A number of SCLS clients recently received California Public Records Act (“CPRA”) requests from NBC Bay Area seeking information about personnel on paid administrative leave.
While names of employees, work location, position, and dates of employment are generally considered public information, the context of this request as it relates to individual employees may implicate personal privacy interests exempt from disclosure under Gov. Code § 6254(c).
Case-by-case review of the individual circumstances surrounding potentially responsive employee information and documents is strongly encouraged. Clients may also wish to inform employees of any anticipated disclosures and provide employees a reasonable amount of time to intervene and oppose the disclosure.
Clients receiving a CPRA request of this kind are encouraged to review this Legal Update and contact our office with questions or for assistance in responding to the request.
Overview of the CPRA
“Public records” include any writing containing information relating to the conduct of the public’s business prepared, owned, used, or retained by public agencies “regardless of physical form or characteristics.”
The initial response to a CPRA request must be provided within 10 calendar days (subject to a 14-day extension in limited circumstances). Responsive records are not required to be provided with the initial response but must be provided in a timely manner.
1. The initial response should include:
- If the requested public records exist and will be produced; or
- If the requested public records do not exist; or
- If the requested public records exist but will not be produced based on a statutory exemption that allows the public entity to withhold what is otherwise a public record.
2. Identify the specific applicable exemption(s) in the initial response.
3. Provide an estimate of recoverable direct costs.
4. Provide a reasonable time-frame for disclosure.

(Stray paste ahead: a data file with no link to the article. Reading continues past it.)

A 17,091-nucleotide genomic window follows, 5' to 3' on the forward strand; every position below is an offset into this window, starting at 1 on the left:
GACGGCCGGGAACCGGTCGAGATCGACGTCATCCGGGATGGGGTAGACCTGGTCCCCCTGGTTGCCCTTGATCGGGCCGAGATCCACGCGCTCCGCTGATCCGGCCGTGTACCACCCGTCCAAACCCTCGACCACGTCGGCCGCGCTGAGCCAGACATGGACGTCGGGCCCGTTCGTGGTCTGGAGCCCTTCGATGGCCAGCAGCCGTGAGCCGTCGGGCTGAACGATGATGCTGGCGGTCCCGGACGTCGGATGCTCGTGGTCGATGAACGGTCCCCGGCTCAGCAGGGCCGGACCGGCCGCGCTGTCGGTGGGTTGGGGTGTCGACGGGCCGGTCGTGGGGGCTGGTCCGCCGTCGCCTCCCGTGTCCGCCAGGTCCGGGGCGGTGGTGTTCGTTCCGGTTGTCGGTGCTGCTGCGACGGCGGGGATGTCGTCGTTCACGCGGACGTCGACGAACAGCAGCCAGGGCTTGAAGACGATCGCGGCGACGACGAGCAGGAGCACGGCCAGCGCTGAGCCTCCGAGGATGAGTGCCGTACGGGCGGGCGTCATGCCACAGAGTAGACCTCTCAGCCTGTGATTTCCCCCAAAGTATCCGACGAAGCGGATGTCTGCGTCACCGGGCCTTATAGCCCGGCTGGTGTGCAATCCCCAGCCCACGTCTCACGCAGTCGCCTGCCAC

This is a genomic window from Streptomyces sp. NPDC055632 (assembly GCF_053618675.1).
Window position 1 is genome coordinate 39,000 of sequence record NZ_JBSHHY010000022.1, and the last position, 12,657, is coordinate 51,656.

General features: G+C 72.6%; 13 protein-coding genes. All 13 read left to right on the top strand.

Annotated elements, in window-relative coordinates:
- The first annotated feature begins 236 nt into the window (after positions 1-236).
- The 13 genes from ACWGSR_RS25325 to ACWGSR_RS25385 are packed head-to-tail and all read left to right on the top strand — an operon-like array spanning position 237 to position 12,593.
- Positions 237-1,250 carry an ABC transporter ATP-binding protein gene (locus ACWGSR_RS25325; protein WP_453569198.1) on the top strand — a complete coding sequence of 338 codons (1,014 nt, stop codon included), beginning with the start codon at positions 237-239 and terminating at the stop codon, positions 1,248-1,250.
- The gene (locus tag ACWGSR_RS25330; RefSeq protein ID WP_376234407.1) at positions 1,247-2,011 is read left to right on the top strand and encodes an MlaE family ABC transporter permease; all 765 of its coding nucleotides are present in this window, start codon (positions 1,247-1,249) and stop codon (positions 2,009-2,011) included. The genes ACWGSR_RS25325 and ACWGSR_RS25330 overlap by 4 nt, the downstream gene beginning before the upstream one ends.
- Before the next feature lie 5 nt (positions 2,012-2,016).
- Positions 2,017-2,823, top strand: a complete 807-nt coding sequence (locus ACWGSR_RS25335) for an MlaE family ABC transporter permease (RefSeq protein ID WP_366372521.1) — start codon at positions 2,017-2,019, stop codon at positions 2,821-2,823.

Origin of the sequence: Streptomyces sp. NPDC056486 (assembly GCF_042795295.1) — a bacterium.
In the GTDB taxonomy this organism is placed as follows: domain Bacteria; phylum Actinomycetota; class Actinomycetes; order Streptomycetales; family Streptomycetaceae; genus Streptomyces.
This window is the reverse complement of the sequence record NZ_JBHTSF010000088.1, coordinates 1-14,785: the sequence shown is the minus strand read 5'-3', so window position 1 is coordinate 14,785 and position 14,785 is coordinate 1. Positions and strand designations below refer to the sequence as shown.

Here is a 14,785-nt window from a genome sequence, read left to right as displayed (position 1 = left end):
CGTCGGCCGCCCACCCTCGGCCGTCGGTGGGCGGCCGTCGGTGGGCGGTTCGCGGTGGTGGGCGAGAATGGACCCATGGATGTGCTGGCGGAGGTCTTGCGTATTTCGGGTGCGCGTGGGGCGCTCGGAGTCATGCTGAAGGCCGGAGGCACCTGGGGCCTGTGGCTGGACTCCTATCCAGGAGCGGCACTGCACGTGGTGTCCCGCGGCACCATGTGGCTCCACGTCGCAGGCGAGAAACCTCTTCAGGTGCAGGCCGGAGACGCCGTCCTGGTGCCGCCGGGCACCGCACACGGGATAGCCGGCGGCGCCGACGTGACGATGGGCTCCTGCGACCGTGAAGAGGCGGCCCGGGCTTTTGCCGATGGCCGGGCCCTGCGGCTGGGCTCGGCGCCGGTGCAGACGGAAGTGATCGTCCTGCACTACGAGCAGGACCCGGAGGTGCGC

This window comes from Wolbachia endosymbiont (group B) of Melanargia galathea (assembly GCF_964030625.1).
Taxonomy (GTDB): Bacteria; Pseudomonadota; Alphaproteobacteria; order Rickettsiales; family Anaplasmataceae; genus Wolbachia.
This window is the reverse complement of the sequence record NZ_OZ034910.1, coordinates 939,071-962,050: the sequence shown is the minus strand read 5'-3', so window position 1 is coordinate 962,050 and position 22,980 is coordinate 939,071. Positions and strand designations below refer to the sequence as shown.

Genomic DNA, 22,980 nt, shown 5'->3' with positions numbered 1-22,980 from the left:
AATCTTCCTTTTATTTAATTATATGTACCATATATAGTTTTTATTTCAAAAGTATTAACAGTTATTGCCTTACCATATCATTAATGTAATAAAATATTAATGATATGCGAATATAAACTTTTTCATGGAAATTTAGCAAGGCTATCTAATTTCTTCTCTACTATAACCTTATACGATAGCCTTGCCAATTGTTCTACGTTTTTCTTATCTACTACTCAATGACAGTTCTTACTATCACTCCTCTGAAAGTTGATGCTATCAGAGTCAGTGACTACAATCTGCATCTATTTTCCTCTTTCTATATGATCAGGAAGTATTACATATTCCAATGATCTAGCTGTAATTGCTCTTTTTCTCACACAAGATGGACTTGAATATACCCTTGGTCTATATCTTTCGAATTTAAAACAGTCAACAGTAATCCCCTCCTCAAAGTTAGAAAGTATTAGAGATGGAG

The law favors disclosure of records. Therefore, wrongfully withholding records potentially subjects a public entity to liability for the requester’s attorneys’ fees. Thus, the decision to withhold records must be carefully evaluated and withheld documents must clearly qualify under a statutory exemption.
Common statutory exemptions include:
- Personal privacy (Gov. Code § 6254 (c)).
- The “catch-all exemption” (Gov. Code § 6255). The “catch-all exemption” requires that the responding agency set forth specific facts justifying the withholding to demonstrate that there is a public interest being served by nondisclosure of the records and that the public interest in withholding clearly outweighs the public interest served by the disclosure of the records.
Despite statutory language excusing a public entity from creating new documents where a record does not exist, courts recently have held that in certain circumstances, agencies may be required to “create” records with responsive information in the possession of the agency where the burden of doing so does not outweigh the disclosure interests.
Agencies are entitled to recover direct costs related to responding to a record request. Direct costs are limited to the costs for the copies. They do not include the time spent searching for records, reviewing records or preparing the documents for disclosure (time spent redacting the records is not recoverable). Agencies typically charge between $0.10 and $0.25 per page for paper copies as set by that agency’s Board Policy or Administrative Regulation. Anticipated direct costs should be indicated in the initial response.
The law allows for cost recovery in electronic record production in extremely limited circumstances. However, these fee recovery provisions typically result in judicial intervention, and, if improperly applied, may allow for attorneys’ fees for the requesting party. Currently, the California Supreme Court is reviewing a case, National Lawyers Guild, San Francisco Bay Area Chapter v. City of Hayward, et al., (2018) 27 Cal.App.5th 937, to determine whether agencies can recover fees for redaction of electronic records. If your agency believes that it will incur significant cost in responding to a CPRA request for electronic records, please contact legal counsel.
Paid Administrative Leave
NBC Bay Area’s request appears to generally include the below categories of information and records:
- A list of employees on paid administrative leave from January 1, 2015 to the present;
- Site of each respective employee on paid administrative leave;
- Position of each respective employee on paid administrative leave;
- Dates of each respective employee(s) paid administrative leave; and
- All documentation pertaining to employees that were placed on administrative leave.